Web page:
Giving a 12 year old Church Home and broken fence a second chance is what the Living Waters Church Team was all about. They rebuilt the church home at Basedth. It means a lot to give hope to these kids who often think that the world doesn’t care about them. They also performed some needed dental work. Having an aching tooth repaired is definitely a very welcome ‘second chance’. ( see photos)

We’ve done more to promote Cambodian culture than about any organization in the country. But this is the first time we’ve introduced a new cultural blessing: The violin. The point is not that there have never been orchestras in the Cambodian past, but teaching the violin in the remote village of Steung Treng is unheard of. ( see photos)

When it comes to the sexually trafficked, I’ve been telling you for years that most of these women are the victims of poverty. They have lost a husband, they may have a serious illness in the family, or the family farm is in danger of being re-possessed, they may have several kids to support, and no education to get them a decent job. We take them in, teach them a trade, and help them regain their dignity, without showcasing them. That’s definitely a ‘second chance’, but it doesn’t raise big money. The “Big Money” comes from glitz, flash, and pure male bovine fertilizer.

( see photo) The whole “House of cards came tumbling down.” The New York Times and CNN got caught with major egg on their faces. It turned out the cornerstone of all their ‘anti-slavery’, ‘sexual trafficking’ claims was built on multiple fabrications. Dozens of NGO’s, which I refer to as the “Rescue Rangers” are scrambling to explain their deceptions.  A credible researcher, Laura Agustin, writes: “The trafficking hoo-hah is not “myth,” but a terrible misnomer and misframingů. To focus on accountability implies that one accepts that there is a verifiable phenomenon to be accountable about, to espouse the fundamental propositions about human trafficking promoted by government, moral entrepreneurs, and the media, which cry that trafficking, especially the kind where women sell sex, is the great scourge of our time. To focus on accountability assumes that the dominant narrative is based on reality, and all we have to do is quibble about individual ethics and demand high standards. This is all wrong.” What more can I say? I’ve been telling you this was mostly “baloney” for years!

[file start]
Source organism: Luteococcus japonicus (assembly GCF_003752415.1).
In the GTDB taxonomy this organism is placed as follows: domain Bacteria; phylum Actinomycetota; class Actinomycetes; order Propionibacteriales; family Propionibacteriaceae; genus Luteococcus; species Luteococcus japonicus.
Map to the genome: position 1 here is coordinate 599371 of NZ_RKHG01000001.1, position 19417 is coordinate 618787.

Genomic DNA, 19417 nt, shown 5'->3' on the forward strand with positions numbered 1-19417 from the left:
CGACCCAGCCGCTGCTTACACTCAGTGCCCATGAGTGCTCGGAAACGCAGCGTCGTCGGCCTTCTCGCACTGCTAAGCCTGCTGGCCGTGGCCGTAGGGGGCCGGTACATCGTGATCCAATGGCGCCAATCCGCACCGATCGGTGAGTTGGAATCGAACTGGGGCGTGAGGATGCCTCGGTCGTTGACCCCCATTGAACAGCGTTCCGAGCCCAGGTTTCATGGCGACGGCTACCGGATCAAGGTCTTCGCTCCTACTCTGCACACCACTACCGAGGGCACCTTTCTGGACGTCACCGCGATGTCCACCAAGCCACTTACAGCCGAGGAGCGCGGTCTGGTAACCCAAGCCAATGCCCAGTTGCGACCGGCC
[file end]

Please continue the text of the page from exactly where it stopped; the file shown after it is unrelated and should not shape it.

Too much information! I’ve been told these “Updates” are just too long! Maybe I should write them twice a month and make them shorter? I don’t have the time or energy for that, so, just give me “another chance”! Thanks!

Be greatly blessed, and please, pray for rain on our rice fields in Balang, Cambodia!

Ted (Pa Thom) and Sou (Mak Sou) Olbrich
And those doing all the work,
Our Staff!